“You ain’t nothin’ but a peckerwood…I’m gonna punch you another hole in ya nose, ya punk,” so goes typical dialogue from Tom Wolfe’s The Right Stuff—the vernacular in question being derived from darkest Virginia where the valleys are so deep “they have to pipe the sunshine in”. The accent, courtesy Chuck Yeager, came to dominate, says Wolfe, the US airline industry—all captains became for a time, thanks to the right stuff, Virginians; nay, West Virginians. Unflappable.
The “right stuff” is a quasi-mystical state attained by test pilots; the idea is prior and primordial—you either have it or you don’t. Accidents are neither here nor there, since when a pilot crashes it is never really mechanical—he didn’t have the right stuff. The right stuff is absolute, it doesn’t come in degrees—you either have it or not. And, no matter how high you climb, it might turn out you don’t have the right stuff. As with Clausewitz, the determinate factor, even in advanced technology, remains the “x factor”—will, luck.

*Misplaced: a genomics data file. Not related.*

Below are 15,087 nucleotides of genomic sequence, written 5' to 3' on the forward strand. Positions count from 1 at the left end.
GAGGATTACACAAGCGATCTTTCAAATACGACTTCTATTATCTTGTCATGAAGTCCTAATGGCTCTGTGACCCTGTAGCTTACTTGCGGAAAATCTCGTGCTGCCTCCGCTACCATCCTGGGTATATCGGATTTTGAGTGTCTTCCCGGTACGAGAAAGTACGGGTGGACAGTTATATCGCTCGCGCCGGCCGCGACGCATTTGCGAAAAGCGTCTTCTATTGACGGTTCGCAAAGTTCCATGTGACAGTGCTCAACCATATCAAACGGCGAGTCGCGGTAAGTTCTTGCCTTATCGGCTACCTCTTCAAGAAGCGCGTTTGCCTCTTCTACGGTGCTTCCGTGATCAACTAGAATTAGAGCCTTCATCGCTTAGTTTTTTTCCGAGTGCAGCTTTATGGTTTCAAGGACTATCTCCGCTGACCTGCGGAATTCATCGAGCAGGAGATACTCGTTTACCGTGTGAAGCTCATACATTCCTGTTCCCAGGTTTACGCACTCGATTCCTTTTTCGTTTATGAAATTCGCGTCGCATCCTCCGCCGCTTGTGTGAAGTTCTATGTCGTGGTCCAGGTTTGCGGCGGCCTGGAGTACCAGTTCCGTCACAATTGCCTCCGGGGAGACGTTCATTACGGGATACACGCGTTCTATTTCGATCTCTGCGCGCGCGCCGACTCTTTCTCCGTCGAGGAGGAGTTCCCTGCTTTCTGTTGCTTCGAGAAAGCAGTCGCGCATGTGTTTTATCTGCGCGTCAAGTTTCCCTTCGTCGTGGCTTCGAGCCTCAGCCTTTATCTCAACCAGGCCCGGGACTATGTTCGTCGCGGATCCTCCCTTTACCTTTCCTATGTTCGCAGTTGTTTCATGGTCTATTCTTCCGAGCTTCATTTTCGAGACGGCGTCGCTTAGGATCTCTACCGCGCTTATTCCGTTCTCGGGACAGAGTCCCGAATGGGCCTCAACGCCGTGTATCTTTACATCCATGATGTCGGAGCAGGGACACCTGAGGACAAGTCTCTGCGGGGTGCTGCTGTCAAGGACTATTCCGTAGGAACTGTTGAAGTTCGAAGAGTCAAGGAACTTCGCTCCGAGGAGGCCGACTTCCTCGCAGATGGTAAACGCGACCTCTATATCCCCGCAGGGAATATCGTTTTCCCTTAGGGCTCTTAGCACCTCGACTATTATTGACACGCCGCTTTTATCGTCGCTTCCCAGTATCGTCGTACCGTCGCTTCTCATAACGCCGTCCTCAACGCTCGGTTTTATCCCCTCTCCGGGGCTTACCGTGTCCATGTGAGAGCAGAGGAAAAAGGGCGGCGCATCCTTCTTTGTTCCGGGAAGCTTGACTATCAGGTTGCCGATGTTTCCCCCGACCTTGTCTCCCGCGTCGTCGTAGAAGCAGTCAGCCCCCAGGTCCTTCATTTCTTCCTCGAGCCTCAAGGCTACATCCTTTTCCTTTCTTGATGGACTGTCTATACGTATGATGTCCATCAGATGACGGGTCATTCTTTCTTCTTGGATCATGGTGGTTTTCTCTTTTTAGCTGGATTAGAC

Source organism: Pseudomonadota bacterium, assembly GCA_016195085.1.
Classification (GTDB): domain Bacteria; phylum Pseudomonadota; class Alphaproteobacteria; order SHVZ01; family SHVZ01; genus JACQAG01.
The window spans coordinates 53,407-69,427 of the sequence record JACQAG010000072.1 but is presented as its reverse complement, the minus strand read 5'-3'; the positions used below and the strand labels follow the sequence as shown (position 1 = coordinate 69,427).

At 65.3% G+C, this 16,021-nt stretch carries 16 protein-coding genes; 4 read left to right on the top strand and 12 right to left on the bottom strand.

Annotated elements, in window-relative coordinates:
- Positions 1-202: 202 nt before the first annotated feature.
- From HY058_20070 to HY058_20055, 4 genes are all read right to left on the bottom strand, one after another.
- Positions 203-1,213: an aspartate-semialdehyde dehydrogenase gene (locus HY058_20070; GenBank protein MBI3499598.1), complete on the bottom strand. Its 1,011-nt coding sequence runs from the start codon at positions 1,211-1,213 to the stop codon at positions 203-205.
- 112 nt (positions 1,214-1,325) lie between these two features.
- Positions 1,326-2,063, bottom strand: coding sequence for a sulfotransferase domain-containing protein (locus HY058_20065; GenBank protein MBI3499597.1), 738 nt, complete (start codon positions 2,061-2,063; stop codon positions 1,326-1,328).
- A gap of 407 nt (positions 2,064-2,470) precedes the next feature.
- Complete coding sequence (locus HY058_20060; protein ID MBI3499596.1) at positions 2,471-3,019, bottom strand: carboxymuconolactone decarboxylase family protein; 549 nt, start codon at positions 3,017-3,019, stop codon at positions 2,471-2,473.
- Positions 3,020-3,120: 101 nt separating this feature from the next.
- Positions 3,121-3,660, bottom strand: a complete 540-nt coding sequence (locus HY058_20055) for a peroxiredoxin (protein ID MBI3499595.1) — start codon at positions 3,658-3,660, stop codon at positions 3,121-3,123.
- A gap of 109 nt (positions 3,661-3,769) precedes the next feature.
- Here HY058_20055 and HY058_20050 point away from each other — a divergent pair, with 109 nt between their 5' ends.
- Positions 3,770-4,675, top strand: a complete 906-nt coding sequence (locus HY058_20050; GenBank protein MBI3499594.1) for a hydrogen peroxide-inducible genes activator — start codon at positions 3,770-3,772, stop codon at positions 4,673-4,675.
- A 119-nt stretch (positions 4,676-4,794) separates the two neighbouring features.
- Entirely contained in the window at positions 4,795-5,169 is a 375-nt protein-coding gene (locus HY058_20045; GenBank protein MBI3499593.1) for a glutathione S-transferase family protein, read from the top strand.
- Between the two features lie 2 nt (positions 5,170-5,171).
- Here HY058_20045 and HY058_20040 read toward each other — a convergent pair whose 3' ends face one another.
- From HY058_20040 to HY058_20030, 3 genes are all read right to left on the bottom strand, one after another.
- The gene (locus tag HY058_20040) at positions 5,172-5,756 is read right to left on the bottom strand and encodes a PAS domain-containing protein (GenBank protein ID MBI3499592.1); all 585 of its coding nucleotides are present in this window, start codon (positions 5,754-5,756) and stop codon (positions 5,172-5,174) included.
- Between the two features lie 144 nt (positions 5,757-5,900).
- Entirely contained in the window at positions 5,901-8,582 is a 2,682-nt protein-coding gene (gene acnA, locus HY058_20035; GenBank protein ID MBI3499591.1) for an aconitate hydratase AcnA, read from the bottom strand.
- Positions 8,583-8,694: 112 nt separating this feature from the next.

Yet those with the right stuff, no matter how elite, are never real aristocrats. Why? They have no leisure, just the test schedule for their aircraft. No otium et bellum, just the drive to fly again. Real aristocracy is amateur, not professional—and the men with the right stuff are professional performers to the last. Yes, they are an elite—yet just to be elite is not enough, you have to have the right stance. Ultimately, these men ended up in the Mercury program—just monkeys in a capsule, not even a ship (with sensors up the kazoo!). Yet this is the ultimate destination for the techno-hierarchy, you are just there—after you survived countless almost-crashes—to mind the capsule; it always led to this end—precisely because the work was so hard—a giant rabbit to test zero-g flight. They are allergic to leisure, these people—allergic to philosophy and beauty, in their rush they finally abolish the destination.